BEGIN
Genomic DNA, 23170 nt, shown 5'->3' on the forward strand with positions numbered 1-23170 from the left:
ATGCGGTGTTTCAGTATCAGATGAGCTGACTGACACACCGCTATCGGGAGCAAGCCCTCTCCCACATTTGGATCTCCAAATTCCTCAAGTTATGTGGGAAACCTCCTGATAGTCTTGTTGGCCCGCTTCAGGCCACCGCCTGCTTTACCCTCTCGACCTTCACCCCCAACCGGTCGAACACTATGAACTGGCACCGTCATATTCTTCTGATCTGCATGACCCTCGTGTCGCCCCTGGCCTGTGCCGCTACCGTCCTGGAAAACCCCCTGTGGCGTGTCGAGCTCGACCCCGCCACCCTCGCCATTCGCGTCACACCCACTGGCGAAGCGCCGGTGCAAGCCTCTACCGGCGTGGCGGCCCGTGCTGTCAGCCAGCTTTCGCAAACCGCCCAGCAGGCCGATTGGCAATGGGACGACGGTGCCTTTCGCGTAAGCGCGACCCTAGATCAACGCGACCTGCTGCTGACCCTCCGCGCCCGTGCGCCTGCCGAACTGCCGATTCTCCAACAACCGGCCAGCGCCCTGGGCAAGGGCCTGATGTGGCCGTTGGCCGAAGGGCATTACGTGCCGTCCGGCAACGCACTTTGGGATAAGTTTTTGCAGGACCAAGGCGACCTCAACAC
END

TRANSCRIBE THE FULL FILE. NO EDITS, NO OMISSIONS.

Genomic DNA, 23170 nt, shown 5'->3' on the forward strand with positions numbered 1-23170 from the left:
ATGCGGTGTTTCAGTATCAGATGAGCTGACTGACACACCGCTATCGGGAGCAAGCCCTCTCCCACATTTGGATCTCCAAATTCCTCAAGTTATGTGGGAAACCTCCTGATAGTCTTGTTGGCCCGCTTCAGGCCACCGCCTGCTTTACCCTCTCGACCTTCACCCCCAACCGGTCGAACACTATGAACTGGCACCGTCATATTCTTCTGATCTGCATGACCCTCGTGTCGCCCCTGGCCTGTGCCGCTACCGTCCTGGAAAACCCCCTGTGGCGTGTCGAGCTCGACCCCGCCACCCTCGCCATTCGCGTCACACCCACTGGCGAAGCGCCGGTGCAAGCCTCTACCGGCGTGGCGGCCCGTGCTGTCAGCCAGCTTTCGCAAACCGCCCAGCAGGCCGATTGGCAATGGGACGACGGTGCCTTTCGCGTAAGCGCGACCCTAGATCAACGCGACCTGCTGCTGACCCTCCGCGCCCGTGCGCCTGCCGAACTGCCGATTCTCCAACAACCGGCCAGCGCCCTGGGCAAGGGCCTGATGTGGCCGTTGGCCGAAGGGCATTACGTGCCGTCCGGCAACGCACTTTGGGATAAGTTTTTGCAGGACCAAGGCGACCTCAACAC